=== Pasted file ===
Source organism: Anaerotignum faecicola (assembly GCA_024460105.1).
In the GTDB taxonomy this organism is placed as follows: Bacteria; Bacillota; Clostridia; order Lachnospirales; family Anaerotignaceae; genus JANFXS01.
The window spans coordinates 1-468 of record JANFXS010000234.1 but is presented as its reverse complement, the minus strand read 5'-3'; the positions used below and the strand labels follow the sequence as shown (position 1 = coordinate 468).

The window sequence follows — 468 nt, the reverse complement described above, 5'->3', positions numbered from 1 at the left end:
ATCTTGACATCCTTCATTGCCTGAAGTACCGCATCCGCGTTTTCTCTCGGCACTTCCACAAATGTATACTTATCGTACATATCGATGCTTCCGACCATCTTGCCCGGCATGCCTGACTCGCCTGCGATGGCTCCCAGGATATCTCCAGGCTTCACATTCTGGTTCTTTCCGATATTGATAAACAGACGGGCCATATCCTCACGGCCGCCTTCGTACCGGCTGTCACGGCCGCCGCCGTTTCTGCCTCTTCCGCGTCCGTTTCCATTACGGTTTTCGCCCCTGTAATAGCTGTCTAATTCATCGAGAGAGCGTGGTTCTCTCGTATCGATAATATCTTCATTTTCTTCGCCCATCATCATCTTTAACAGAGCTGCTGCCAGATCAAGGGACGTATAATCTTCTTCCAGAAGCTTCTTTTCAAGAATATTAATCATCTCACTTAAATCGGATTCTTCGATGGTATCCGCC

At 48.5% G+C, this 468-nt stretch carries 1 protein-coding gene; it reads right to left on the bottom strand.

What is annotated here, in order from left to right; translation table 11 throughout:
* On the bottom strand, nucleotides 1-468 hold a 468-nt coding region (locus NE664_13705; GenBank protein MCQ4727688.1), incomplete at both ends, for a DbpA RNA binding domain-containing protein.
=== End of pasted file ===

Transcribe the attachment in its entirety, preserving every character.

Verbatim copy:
Source organism: Anaerotignum faecicola (assembly GCA_024460105.1).
In the GTDB taxonomy this organism is placed as follows: Bacteria; Bacillota; Clostridia; order Lachnospirales; family Anaerotignaceae; genus JANFXS01.
The window spans coordinates 1-468 of record JANFXS010000234.1 but is presented as its reverse complement, the minus strand read 5'-3'; the positions used below and the strand labels follow the sequence as shown (position 1 = coordinate 468).

The window sequence follows — 468 nt, the reverse complement described above, 5'->3', positions numbered from 1 at the left end:
ATCTTGACATCCTTCATTGCCTGAAGTACCGCATCCGCGTTTTCTCTCGGCACTTCCACAAATGTATACTTATCGTACATATCGATGCTTCCGACCATCTTGCCCGGCATGCCTGACTCGCCTGCGATGGCTCCCAGGATATCTCCAGGCTTCACATTCTGGTTCTTTCCGATATTGATAAACAGACGGGCCATATCCTCACGGCCGCCTTCGTACCGGCTGTCACGGCCGCCGCCGTTTCTGCCTCTTCCGCGTCCGTTTCCATTACGGTTTTCGCCCCTGTAATAGCTGTCTAATTCATCGAGAGAGCGTGGTTCTCTCGTATCGATAATATCTTCATTTTCTTCGCCCATCATCATCTTTAACAGAGCTGCTGCCAGATCAAGGGACGTATAATCTTCTTCCAGAAGCTTCTTTTCAAGAATATTAATCATCTCACTTAAATCGGATTCTTCGATGGTATCCGCC

At 48.5% G+C, this 468-nt stretch carries 1 protein-coding gene; it reads right to left on the bottom strand.

What is annotated here, in order from left to right; translation table 11 throughout:
* On the bottom strand, nucleotides 1-468 hold a 468-nt coding region (locus NE664_13705; GenBank protein MCQ4727688.1), incomplete at both ends, for a DbpA RNA binding domain-containing protein.